In fact it’s fair to say that rather than managing to answer the very question they ask in the title of the piece, the BBC seem content to raise several more questions about SL – and then leave them hanging. Which is a shame, because had they bothered to make something of an effort instead of opting the “rinse / repeat” route, they may have discovered some surprising answers.

Making something of an effort is exactly what Benny Evangelista, a tech and business writer at the San Francisco Chronicle did. No doubt spurred-on by the Lab’s press release and infographic, Evangelista interviews the Lab’s CEO, Rod Humble. In doing so, he is able to present a piece which is informative, providing some interesting insight into goings-on at the Lab and Humble’s own thinking on the future. In doing so, it goes a heck of a lot further in answering the question marks left in the BBC’s piece.

Take, for example the issue of corporations and business in SL. The BBC point to IBM and others with the attitude, “they came, they failed, they left – game over”. However, when raising much the same point with Humble, Evangelista gets a very different answer which presents a much broader and fairer perspective:

Evangelista: There was once great talk about companies coming in and setting up virtual shops, and it being a potential source of revenue for them. And then they pulled back.

Humble: And it was taken up by amateurs or people who specialized in it. So (of) the people who make money now within Second Life, there are people who sublet land, and they help maintain the land.

Humble: providing some insight and answering some of the critics
Humble: providing some insight and answering some of the critics (image courtesy of Bloomberg)

And there are people who make good money – and by good money, I mean hundreds of thousands of dollars a year – making hair, making virtual pets and animals. So it’s those people who are used to the virtual world, rather than big, established companies who are like, “OK, we’ll have a showroom within the world.” So I think (the promise of virtual commerce) was realized, it was just in a very different way.

I always hate waxing pretentious, but indulge me for a moment. I do think there’s a shift within the worldwide economy of people making money in more diverse ways. The nature of work itself is changing. In the same way that people make a good livelihood making objects in Second Life, you’re starting to see people generate significant revenue from posting their cat pictures on YouTube. Now you get an ad-sharing thing. That’s a trend that’s going to continue, and it’s certainly helped propel Second Life.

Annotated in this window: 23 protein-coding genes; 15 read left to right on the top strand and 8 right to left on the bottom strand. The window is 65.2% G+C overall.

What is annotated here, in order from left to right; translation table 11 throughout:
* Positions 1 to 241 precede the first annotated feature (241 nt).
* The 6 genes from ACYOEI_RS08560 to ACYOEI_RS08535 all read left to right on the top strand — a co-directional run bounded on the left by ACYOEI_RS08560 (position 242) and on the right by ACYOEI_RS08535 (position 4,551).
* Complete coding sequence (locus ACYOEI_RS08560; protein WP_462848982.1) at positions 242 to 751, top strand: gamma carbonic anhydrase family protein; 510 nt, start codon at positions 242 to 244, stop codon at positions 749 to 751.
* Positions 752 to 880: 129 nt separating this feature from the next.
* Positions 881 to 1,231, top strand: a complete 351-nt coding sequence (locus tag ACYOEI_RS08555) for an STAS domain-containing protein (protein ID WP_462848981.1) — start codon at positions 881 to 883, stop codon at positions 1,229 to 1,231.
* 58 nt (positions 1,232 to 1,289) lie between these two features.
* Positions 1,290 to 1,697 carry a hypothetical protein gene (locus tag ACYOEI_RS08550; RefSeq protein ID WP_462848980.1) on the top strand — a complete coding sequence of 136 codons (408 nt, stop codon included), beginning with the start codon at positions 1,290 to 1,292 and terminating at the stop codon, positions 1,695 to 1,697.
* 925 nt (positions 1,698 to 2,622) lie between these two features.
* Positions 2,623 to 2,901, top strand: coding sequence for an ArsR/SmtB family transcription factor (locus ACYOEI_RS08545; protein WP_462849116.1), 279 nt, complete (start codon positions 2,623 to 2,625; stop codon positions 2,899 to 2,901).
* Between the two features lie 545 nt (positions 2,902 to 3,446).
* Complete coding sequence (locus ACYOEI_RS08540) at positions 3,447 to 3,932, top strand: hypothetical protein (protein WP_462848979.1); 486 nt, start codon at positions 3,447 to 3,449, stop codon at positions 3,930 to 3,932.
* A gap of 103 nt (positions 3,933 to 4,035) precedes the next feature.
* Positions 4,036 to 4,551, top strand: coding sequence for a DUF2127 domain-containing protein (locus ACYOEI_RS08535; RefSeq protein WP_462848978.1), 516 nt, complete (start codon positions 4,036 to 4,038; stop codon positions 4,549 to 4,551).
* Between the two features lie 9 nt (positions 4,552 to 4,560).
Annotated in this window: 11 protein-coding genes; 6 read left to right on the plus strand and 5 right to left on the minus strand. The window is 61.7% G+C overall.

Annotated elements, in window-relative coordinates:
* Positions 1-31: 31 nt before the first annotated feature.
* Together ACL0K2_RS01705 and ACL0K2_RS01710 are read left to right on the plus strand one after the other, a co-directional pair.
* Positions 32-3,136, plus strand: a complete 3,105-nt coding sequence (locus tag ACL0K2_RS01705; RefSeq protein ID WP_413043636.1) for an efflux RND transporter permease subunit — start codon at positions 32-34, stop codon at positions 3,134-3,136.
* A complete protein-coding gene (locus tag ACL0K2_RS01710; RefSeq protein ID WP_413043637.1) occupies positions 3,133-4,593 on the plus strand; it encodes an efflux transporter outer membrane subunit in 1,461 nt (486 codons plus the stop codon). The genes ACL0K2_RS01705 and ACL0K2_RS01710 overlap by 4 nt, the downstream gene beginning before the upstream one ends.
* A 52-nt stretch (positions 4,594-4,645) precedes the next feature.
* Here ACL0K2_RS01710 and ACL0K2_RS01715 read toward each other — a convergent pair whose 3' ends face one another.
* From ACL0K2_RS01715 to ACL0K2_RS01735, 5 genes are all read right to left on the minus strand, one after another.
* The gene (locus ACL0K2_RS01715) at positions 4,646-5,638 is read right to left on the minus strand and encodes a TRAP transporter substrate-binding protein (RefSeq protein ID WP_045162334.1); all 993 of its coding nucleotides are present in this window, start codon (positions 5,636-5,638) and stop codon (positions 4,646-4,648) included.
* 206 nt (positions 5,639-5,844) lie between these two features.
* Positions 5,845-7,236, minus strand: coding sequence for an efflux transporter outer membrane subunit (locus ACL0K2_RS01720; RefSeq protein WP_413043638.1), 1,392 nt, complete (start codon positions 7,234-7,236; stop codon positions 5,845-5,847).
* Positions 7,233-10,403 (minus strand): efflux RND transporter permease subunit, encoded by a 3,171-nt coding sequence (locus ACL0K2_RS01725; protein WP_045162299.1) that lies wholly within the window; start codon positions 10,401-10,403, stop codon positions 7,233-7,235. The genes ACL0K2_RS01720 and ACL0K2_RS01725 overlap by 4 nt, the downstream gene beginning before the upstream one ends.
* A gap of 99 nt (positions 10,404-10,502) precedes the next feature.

Humble also offers an alternative view to the idea that SL has perhaps failed because it is not as easy to navigate and understand as the Internet, and hence not as popular as social networking sites:

It’s different for sure. I think there is something (about) being within a 3-D space that’s entirely user-created that is more magical than looking at an image on a Web browser.

Usually it’s around that sense of place. But also there’s a sense of intimacy when you’re talking with someone in a virtual world, and at any time you can walk around, and you get to see what they’ve chosen to represent themselves, that I think is different from pushing a text message somewhere. I don’t know why it’s different, but it is.

Elsewhere in the article, Humble touches on the future and the fact that LL are still investing in Second Life and “virtual worlds”, although – and as he stated a while back in this blog – whatever they’re working on is still a few years down the road. We also know they are investing in at least one other virtual world development: Philip Rosedale’s High Fidelity (scroll down the page of the list of investors).

Continue reading “Whatever happened to Second Life? – “Doing rather nicely, TYVM””

Saying farewell to Sherwood Forest and spending time with the Cherokee

It’s time to kick-off another week of fabulous story-telling in Voice, brought to Second Life by the staff of the Seanchai Library SL.

As always, all times SLT, and unless otherwise stated, events will be held on the Seanchai Library’s home on Imagination Island.

Sunday 23rd June, 13:30: Tea Time in Sherwood Forest

Robin-hoodWe’re approaching the end of June, and with it, we reach the end of our forays into Sherwood forest courtesy of Caledonia Skytower and Corwyn Allen as they bring us  the final installment of tales from Howard Pyle’s The Merry Adventures of Robin Hood.

An American illustrator and writer, Pyle published The Merry Adeventures of Robin Hood of Great Renown in Nottinghamshire (to give the book its original full title) in 1883. With it, he helped solidify the heroic / romantic image of Robin Hood witnessed in works such as Sir Walter Scott’s Ivanhoe (1819).

The stories Pyle built for the book were drawn from various ballads, which he drew together to form a cohesive tale, rewriting the songs to suit a younger audience and further establishing the role of Robin Hood as a heroic outlaw who robs the rich to feed the poor – a role in sharp contrast to the way in which the ballads actually portrayed him (which was principally as a through-and-through villain).